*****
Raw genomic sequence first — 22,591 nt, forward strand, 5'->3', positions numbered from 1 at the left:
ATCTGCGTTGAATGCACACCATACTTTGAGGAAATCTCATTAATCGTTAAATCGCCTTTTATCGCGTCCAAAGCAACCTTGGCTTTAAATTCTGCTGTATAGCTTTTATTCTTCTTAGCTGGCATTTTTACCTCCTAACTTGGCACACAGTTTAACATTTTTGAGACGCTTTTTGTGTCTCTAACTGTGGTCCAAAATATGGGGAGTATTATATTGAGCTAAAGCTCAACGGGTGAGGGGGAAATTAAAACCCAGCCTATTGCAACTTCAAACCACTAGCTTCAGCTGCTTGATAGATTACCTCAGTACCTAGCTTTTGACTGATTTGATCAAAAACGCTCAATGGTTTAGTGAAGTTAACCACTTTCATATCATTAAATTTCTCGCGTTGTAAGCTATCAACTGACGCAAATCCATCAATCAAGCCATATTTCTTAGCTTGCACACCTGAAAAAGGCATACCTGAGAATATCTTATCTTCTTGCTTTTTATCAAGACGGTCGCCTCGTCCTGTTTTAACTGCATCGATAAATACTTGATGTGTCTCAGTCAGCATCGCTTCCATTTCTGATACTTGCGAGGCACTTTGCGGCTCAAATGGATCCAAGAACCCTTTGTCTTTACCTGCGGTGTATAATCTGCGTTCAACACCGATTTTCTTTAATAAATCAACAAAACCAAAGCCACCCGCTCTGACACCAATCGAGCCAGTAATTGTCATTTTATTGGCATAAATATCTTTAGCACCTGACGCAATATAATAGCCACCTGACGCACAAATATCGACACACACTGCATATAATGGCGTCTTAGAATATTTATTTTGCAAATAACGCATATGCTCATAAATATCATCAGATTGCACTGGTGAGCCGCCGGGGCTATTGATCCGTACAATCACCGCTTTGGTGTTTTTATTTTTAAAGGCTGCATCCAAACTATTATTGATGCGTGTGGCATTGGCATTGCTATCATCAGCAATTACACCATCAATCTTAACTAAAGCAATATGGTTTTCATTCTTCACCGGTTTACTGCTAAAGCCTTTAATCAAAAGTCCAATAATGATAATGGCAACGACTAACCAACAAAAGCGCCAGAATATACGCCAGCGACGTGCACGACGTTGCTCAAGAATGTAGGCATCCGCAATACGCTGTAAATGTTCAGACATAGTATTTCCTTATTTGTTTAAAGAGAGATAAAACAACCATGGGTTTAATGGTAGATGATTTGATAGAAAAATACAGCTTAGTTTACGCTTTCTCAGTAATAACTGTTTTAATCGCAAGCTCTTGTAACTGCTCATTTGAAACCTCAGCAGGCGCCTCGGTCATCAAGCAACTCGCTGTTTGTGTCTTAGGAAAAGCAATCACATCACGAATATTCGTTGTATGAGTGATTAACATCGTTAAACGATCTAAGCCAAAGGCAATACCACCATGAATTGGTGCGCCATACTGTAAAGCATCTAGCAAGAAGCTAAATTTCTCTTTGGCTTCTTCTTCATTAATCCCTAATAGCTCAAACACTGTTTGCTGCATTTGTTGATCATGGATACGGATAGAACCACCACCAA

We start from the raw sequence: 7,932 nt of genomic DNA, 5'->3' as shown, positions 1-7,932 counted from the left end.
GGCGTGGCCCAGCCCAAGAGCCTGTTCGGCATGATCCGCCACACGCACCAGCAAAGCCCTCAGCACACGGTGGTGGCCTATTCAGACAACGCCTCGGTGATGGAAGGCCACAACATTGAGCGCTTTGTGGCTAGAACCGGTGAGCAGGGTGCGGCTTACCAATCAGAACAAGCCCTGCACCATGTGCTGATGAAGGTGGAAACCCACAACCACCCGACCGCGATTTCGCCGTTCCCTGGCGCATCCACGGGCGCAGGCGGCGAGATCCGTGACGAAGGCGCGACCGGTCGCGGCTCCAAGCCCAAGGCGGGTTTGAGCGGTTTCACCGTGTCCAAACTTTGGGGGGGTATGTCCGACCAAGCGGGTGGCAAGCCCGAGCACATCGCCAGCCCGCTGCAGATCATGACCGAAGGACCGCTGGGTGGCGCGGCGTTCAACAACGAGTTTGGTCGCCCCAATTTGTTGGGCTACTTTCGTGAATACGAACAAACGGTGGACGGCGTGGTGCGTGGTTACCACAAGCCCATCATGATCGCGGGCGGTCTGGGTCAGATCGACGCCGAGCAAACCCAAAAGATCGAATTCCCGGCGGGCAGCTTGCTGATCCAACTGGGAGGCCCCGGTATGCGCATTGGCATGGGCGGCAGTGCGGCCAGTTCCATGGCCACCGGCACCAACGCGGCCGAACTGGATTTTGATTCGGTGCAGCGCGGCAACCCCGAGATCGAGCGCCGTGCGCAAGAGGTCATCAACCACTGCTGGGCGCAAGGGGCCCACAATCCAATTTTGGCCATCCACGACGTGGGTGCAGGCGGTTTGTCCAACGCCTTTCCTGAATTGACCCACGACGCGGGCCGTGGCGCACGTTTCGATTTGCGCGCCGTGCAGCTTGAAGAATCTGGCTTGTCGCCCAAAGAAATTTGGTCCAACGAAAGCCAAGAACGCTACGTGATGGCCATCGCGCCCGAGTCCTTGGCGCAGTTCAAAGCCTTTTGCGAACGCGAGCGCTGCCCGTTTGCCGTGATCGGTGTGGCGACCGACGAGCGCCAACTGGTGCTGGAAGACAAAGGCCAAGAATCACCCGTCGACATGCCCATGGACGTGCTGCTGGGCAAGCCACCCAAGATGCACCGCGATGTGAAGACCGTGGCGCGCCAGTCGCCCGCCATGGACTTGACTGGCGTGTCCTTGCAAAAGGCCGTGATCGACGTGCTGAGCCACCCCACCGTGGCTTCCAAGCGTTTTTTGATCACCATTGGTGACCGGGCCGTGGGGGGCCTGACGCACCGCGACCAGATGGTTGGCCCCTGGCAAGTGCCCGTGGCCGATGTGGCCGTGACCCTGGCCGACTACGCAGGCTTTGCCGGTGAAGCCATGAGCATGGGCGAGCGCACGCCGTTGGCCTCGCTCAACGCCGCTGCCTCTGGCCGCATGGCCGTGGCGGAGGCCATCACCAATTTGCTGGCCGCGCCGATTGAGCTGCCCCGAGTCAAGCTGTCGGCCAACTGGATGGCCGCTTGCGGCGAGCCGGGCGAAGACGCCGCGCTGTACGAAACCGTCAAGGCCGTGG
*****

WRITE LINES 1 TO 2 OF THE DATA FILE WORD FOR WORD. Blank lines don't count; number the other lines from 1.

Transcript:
Raw genomic sequence first — 22,591 nt, forward strand, 5'->3', positions numbered from 1 at the left:
ATCTGCGTTGAATGCACACCATACTTTGAGGAAATCTCATTAATCGTTAAATCGCCTTTTATCGCGTCCAAAGCAACCTTGGCTTTAAATTCTGCTGTATAGCTTTTATTCTTCTTAGCTGGCATTTTTACCTCCTAACTTGGCACACAGTTTAACATTTTTGAGACGCTTTTTGTGTCTCTAACTGTGGTCCAAAATATGGGGAGTATTATATTGAGCTAAAGCTCAACGGGTGAGGGGGAAATTAAAACCCAGCCTATTGCAACTTCAAACCACTAGCTTCAGCTGCTTGATAGATTACCTCAGTACCTAGCTTTTGACTGATTTGATCAAAAACGCTCAATGGTTTAGTGAAGTTAACCACTTTCATATCATTAAATTTCTCGCGTTGTAAGCTATCAACTGACGCAAATCCATCAATCAAGCCATATTTCTTAGCTTGCACACCTGAAAAAGGCATACCTGAGAATATCTTATCTTCTTGCTTTTTATCAAGACGGTCGCCTCGTCCTGTTTTAACTGCATCGATAAATACTTGATGTGTCTCAGTCAGCATCGCTTCCATTTCTGATACTTGCGAGGCACTTTGCGGCTCAAATGGATCCAAGAACCCTTTGTCTTTACCTGCGGTGTATAATCTGCGTTCAACACCGATTTTCTTTAATAAATCAACAAAACCAAAGCCACCCGCTCTGACACCAATCGAGCCAGTAATTGTCATTTTATTGGCATAAATATCTTTAGCACCTGACGCAATATAATAGCCACCTGACGCACAAATATCGACACACACTGCATATAATGGCGTCTTAGAATATTTATTTTGCAAATAACGCATATGCTCATAAATATCATCAGATTGCACTGGTGAGCCGCCGGGGCTATTGATCCGTACAATCACCGCTTTGGTGTTTTTATTTTTAAAGGCTGCATCCAAACTATTATTGATGCGTGTGGCATTGGCATTGCTATCATCAGCAATTACACCATCAATCTTAACTAAAGCAATATGGTTTTCATTCTTCACCGGTTTACTGCTAAAGCCTTTAATCAAAAGTCCAATAATGATAATGGCAACGACTAACCAACAAAAGCGCCAGAATATACGCCAGCGACGTGCACGACGTTGCTCAAGAATGTAGGCATCCGCAATACGCTGTAAATGTTCAGACATAGTATTTCCTTATTTGTTTAAAGAGAGATAAAACAACCATGGGTTTAATGGTAGATGATTTGATAGAAAAATACAGCTTAGTTTACGCTTTCTCAGTAATAACTGTTTTAATCGCAAGCTCTTGTAACTGCTCATTTGAAACCTCAGCAGGCGCCTCGGTCATCAAGCAACTCGCTGTTTGTGTCTTAGGAAAAGCAATCACATCACGAATATTCGTTGTATGAGTGATTAACATCGTTAAACGATCTAAGCCAAAGGCAATACCACCATGAATTGGTGCGCCATACTGTAAAGCATCTAGCAAGAAGCTAAATTTCTCTTTGGCTTCTTCTTCATTAATCCCTAATAGCTCAAACACTGTTTGCTGCATTTGTTGATCATGGATACGGATAGAACCACCACCAA